And I’m not saying accept the Church’s Christianity unquestioningly either, but the Jesus that taught empathy, humility, standing up for the downtrodden, flipping the tables of the money-changers, who liberated people from reliance on the authority of the priests to access God, that sounds like someone worth emulating. And in the same texts that describe this character, he also faces the temptations of the same Serpent who gave the fruit of Knowledge to Man, now you want me to accept that that Serpent IS Jesus, BULL!! The mystery school is full of deceptions, like with obviously contrived etymology pointed out above, aren’t we suppose to spread Truth?
       

      • Allenqualls2

        the new testament was written a considerable time after the the old testament, and jesus’ words are largely second and third hand “quotes.”  probably, they are the words of Paul who, I imagine, had an agenda to establish a “church,” contrary to the Jewish tradition.  Hell, the Essenes had a faith contrary to the Jewish tradition of the time (they thought the Sanhedren-read centrists-were in cahoots with the Romans) and they were Jewish themselves. Well, it was probably a response to what the Jews had become.  The hardline Jews at that time, tended to demonize anyone who was outside of the fold.
        At any rate, why are people here citing Frazier?  He was mostly concerned with European, pagan fertility cults.  I get the whole conflated Easter thing, but still.  It seems like apples and oranges, considering the context of the article.

      • Jonathan Talat

         Hi Illestvillain8,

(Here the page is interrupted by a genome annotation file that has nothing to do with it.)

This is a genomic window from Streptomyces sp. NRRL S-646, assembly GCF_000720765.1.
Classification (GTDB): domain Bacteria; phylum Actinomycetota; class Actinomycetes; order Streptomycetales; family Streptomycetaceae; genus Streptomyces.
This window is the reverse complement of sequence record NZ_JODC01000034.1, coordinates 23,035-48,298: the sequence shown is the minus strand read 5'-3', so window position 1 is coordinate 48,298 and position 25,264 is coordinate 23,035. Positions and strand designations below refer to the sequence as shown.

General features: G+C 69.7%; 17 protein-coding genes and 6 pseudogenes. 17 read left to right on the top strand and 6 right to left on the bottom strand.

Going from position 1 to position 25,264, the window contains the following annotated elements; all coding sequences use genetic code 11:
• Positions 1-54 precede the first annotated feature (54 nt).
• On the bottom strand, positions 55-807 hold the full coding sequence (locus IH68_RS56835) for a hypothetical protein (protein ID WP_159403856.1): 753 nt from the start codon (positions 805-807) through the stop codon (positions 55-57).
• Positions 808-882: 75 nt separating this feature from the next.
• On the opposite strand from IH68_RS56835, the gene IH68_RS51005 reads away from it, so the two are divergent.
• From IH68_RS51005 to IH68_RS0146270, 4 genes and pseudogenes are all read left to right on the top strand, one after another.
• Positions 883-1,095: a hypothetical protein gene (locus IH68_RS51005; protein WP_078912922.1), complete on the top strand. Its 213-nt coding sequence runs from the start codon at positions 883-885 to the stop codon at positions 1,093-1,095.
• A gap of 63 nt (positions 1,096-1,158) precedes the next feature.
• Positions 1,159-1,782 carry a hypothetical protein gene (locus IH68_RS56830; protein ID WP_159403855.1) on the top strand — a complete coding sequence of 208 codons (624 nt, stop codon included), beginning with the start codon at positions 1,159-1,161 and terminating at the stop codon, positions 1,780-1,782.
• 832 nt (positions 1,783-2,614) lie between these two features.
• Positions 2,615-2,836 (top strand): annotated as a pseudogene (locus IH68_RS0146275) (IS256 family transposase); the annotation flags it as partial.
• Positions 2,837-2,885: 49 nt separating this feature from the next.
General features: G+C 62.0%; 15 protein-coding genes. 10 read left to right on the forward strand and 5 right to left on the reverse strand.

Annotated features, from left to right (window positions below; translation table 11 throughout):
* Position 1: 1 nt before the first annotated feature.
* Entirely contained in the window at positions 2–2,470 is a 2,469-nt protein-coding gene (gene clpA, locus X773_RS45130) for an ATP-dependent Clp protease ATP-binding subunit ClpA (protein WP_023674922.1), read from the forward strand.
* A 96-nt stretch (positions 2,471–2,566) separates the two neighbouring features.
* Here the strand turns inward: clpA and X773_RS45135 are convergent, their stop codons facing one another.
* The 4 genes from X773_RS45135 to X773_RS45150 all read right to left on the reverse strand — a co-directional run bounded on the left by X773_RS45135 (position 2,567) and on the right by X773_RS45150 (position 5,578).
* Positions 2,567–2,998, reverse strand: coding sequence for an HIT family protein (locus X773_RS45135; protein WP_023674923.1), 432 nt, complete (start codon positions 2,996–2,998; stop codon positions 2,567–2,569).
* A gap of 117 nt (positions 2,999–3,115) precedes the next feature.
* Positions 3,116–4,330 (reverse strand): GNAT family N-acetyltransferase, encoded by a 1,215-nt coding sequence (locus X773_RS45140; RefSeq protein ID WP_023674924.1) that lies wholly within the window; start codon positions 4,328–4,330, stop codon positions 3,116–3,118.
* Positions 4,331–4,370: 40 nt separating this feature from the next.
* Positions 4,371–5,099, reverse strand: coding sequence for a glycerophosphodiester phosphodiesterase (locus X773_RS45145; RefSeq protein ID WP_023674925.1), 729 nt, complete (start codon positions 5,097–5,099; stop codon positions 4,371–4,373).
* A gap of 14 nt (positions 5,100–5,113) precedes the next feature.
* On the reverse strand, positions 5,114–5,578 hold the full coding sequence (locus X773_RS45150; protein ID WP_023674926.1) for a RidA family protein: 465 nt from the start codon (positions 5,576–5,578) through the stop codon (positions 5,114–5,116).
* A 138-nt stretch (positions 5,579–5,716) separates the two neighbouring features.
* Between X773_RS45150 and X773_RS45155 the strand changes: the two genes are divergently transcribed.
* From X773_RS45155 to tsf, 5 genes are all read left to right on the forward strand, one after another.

I appreciate these thoughts and think you have a lot going on in this comment.  I guess I’d like to start with the serpent as it is a symbol found across the globe almost universally symboloziing transformation, perhaps due to how it sheds its skin.  Also, there’s a great book by Jeremy Narby, “The Cosmic Serpent,” which shows how shamans and mystics across the world talk about entwined, or double-helix serpents as symbols of healing and transformation (Narby argues that these spiritual adepts understood the form of DNA), so just to label the serpent as bad, as is done in some Christian doctrine may be a little one-sided. 

        But most early Gnostics would look at the world created by the jealous Old Testament God (the Demiurge) as generating the negative doctrines and institutions that you see today (including the empire of the Roman Catholic Church, which does not focus on the liberating force of “Christ Within” but on submission to autocratic powers.  Just like, you, they saw Jesus as the solution to this problem, that he was a liberating, redeeming force set forth to bring light into this world.

    • Calypso_1

      It is cute…just as cute as that sunday morning favorite of ‘history’ being ‘His Story’.  Language has always been, in part, a game to program its recipients with the intent of the author.  Concepts, like words, are also fun to play with.